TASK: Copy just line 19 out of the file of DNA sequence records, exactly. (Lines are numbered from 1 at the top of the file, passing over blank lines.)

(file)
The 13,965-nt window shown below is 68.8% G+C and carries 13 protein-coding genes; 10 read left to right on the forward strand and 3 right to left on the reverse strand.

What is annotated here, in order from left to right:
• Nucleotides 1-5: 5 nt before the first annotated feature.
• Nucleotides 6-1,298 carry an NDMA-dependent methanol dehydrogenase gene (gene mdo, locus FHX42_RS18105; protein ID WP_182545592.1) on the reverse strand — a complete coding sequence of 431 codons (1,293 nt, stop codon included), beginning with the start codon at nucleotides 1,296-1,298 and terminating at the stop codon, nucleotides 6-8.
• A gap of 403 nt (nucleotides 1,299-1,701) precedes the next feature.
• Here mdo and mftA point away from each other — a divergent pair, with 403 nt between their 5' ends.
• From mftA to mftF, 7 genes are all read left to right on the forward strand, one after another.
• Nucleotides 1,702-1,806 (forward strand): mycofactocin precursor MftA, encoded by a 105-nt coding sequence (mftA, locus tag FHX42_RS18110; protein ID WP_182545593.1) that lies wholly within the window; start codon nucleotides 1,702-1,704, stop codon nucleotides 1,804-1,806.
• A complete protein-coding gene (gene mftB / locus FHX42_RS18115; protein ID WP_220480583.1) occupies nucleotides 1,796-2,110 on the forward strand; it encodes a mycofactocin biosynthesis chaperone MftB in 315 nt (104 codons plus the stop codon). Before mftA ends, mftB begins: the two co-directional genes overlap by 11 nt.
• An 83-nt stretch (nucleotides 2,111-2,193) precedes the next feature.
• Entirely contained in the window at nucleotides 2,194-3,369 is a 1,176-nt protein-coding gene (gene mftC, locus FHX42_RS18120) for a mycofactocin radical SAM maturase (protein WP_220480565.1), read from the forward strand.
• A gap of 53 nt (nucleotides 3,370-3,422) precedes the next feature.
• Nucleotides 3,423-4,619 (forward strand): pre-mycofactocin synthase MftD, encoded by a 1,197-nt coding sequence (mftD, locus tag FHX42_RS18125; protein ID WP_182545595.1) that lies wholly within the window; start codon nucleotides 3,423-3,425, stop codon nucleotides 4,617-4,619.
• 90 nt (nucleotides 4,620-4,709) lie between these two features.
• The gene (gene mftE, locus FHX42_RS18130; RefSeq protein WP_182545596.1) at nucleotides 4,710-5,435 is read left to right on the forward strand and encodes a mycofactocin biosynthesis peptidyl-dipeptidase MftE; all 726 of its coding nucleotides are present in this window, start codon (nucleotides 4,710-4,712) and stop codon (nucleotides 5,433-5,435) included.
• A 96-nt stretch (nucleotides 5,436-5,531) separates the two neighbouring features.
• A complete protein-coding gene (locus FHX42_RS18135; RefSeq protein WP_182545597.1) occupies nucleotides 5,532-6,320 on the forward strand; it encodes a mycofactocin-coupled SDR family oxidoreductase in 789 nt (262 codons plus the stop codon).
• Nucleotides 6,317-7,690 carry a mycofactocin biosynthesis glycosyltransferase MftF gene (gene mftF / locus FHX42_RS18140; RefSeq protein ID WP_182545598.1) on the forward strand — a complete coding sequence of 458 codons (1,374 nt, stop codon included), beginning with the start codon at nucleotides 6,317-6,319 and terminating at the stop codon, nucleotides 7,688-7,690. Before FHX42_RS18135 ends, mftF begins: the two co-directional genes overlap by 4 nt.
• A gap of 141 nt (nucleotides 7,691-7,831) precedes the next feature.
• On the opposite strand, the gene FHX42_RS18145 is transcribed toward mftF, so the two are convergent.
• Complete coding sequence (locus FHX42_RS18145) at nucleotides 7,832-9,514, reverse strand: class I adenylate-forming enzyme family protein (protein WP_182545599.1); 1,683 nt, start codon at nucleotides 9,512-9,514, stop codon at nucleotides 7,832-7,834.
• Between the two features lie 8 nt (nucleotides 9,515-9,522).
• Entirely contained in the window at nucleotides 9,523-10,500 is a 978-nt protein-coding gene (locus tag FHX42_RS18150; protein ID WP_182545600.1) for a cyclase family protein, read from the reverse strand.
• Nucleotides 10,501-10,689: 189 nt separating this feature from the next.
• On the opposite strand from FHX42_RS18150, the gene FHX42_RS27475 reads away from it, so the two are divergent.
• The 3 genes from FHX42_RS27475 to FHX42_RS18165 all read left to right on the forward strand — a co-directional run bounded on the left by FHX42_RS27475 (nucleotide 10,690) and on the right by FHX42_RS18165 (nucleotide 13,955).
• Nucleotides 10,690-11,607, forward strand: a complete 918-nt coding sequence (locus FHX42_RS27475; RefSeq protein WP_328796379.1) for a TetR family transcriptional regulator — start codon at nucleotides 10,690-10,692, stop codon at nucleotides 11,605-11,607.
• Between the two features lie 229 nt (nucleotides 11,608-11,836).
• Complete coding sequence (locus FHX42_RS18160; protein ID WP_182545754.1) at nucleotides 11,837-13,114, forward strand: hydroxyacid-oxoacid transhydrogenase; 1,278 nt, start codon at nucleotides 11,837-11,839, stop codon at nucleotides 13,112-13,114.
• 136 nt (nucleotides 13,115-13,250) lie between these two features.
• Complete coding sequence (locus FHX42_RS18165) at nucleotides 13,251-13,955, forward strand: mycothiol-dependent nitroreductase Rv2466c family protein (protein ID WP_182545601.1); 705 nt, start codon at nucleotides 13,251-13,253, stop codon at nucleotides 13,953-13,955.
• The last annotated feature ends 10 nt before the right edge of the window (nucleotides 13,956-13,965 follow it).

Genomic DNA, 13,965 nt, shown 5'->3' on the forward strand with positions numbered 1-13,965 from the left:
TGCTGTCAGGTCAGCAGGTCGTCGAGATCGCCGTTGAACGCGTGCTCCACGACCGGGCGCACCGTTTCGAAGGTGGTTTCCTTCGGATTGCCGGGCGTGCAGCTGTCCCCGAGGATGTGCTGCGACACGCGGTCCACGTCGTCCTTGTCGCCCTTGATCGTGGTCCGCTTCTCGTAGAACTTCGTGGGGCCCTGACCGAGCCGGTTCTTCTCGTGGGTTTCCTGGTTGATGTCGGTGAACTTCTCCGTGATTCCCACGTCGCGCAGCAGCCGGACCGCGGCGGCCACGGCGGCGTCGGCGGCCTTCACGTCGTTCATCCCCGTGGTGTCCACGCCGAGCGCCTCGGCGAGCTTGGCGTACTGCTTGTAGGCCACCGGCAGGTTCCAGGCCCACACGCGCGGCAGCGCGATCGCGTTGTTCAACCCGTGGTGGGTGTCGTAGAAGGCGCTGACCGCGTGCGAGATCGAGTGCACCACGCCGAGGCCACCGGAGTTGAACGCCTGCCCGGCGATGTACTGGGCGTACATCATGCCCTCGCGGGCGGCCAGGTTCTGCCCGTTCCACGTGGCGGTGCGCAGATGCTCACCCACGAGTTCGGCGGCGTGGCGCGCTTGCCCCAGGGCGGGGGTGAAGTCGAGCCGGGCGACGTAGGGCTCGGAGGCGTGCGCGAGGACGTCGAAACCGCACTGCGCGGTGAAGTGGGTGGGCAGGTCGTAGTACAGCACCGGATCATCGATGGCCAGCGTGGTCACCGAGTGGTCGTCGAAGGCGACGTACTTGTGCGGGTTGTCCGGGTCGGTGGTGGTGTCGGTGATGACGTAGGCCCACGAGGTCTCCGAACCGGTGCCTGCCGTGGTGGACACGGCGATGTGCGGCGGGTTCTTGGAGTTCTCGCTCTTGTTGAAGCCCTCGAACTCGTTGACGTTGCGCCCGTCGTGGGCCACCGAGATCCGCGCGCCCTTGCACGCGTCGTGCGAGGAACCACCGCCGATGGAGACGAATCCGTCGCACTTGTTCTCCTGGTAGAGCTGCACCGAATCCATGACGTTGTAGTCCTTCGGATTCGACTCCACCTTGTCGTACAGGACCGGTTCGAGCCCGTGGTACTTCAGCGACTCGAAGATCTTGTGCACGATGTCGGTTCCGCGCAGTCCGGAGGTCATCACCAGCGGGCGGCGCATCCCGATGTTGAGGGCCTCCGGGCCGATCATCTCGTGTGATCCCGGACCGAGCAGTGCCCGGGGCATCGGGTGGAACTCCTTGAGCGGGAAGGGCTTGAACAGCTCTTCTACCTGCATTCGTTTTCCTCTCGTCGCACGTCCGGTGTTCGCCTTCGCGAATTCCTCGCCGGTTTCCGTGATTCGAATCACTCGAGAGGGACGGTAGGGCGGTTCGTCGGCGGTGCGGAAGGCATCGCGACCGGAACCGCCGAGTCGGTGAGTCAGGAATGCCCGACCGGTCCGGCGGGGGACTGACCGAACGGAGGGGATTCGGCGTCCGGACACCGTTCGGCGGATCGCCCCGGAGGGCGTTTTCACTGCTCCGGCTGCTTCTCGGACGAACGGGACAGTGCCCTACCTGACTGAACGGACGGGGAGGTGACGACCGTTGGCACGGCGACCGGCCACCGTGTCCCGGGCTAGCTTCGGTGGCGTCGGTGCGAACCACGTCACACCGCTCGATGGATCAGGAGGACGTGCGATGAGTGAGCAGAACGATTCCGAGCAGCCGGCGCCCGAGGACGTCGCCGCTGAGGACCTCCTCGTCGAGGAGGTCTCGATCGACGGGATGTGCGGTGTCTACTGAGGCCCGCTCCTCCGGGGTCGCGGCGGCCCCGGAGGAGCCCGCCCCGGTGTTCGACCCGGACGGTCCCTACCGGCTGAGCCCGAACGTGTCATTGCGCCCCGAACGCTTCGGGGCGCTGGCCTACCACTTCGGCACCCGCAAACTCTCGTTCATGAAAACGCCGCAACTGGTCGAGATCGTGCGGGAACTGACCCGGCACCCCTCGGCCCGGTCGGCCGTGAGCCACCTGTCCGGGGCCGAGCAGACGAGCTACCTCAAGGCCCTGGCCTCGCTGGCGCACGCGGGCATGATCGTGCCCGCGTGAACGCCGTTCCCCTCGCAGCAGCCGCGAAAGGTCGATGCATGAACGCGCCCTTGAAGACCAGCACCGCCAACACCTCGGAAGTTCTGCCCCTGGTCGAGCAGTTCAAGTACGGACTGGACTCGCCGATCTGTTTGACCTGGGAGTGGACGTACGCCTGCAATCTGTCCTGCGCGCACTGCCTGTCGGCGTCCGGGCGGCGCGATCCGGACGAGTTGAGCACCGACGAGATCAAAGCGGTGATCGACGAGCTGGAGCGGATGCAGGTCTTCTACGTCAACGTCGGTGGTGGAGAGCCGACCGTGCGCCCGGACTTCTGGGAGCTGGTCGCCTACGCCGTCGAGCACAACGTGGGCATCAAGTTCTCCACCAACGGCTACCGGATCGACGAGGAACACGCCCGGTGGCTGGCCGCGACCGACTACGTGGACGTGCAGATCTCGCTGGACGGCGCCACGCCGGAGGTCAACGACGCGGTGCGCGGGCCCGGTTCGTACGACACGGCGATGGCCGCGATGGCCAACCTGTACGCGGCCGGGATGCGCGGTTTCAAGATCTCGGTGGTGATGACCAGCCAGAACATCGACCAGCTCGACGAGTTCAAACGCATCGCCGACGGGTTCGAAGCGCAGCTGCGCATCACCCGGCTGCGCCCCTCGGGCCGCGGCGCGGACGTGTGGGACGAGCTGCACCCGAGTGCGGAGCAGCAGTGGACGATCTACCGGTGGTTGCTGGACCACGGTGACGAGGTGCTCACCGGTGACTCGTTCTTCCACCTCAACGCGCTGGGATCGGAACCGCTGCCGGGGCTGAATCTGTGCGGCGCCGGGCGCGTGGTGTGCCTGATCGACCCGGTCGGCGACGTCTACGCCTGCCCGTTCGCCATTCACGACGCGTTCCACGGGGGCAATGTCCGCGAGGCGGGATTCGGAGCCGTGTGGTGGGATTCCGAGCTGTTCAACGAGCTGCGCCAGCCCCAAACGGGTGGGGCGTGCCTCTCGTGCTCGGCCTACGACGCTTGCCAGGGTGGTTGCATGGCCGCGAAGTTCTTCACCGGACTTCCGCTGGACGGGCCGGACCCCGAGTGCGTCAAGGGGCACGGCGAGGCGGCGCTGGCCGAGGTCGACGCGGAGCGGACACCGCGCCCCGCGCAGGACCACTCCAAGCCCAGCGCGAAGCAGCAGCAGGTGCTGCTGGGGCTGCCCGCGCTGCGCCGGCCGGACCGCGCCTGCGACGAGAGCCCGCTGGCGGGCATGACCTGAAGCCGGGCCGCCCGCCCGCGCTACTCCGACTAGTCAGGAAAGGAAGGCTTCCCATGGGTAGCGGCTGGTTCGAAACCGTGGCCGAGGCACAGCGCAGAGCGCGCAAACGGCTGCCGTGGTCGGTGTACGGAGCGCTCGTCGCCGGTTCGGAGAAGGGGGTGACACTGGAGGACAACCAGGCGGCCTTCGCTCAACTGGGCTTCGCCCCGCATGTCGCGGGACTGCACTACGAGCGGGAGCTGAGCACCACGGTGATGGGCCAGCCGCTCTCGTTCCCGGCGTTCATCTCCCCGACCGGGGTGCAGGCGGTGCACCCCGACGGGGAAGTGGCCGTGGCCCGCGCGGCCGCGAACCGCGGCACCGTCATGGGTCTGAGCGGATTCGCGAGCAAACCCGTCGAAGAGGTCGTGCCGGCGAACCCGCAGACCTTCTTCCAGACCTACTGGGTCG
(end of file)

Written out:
• A gap of 141 nt (nucleotides 7,691-7,831) precedes the next feature.